|Games played 23|
Role Baseball player
Name Simmy Murch
|Runs batted in 1|
Batting average .141
|Died June 6, 1939, Exeter, New Hampshire, United States|
Simeon Augustus Murch (November 21, 1880 – June 6, 1939) was a professional baseball infielder. He played parts of three seasons in Major League Baseball for the St. Louis Cardinals and Brooklyn Superbas. Murch was 6 feet, 2 inches tall and weighed 220 pounds.
Murch was born in Castine, Maine, in 1880. He started his professional baseball career with the New England League's Haverhill Hustlers in 1902. Murch had batting averages of .237 in that year and .288 in the next. In November 1903, he was married to Gertrude McAdams.
Murch then signed with the National League's St. Louis Cardinals before the 1904 season. However, he injured his hand while playing basketball, and he was unable to report to the Cardinals that spring. Murch recovered by April but started the season in the New England League. In July, The Telegraph wrote that he was "the sensation of the league at second base." He batted .245 in 94 games and joined the Cardinals late in the season. In 13 major league games, he batted .137 with 1 run batted in.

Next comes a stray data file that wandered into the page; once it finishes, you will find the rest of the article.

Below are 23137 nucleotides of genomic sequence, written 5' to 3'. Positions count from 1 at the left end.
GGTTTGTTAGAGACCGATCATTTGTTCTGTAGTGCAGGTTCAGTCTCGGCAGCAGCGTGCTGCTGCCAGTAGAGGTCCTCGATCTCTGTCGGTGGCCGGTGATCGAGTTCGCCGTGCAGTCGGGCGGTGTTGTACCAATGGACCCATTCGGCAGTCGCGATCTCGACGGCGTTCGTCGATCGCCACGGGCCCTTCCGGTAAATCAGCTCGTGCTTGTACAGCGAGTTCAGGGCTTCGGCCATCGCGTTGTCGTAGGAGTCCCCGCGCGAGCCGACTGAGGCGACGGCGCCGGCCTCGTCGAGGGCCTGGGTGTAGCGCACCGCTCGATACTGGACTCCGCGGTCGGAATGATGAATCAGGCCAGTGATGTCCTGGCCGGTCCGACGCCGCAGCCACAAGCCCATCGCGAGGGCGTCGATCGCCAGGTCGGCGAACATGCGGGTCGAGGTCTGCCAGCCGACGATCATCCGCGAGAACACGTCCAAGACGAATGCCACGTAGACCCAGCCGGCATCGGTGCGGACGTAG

In 1905, Murch played four games for St. Louis, batted .111, and returned to the New England League. The following winter, he roller skated and was an official at a Boston rink. Murch then batted .269 for the Manchester Textiles in 1906 and turned an unassisted triple play. In July 1906, Sporting Life wrote that he "comes pretty near being one of the most valuable all-around men in the league." In 1907, he led the league with four home runs. He was purchased by the Brooklyn Superbas in August, and the following year, he received his final shot in the majors. He batted .182 in six games for Brooklyn before returning to the New England League again and batting .227 there.
Murch rebounded in 1909. Playing for the Brockton Tigers, he batted .313 to set a career-high in batting average and also led the league with 144 hits. Murch moved up to the class A American Association in 1910 but batted just .230, and he finished his professional baseball career back in the New England League in 1912.
After retiring as a player, Murch coached at Middlebury College for three years and then at Phillips Exeter Academy from 1923 until his death in 1939.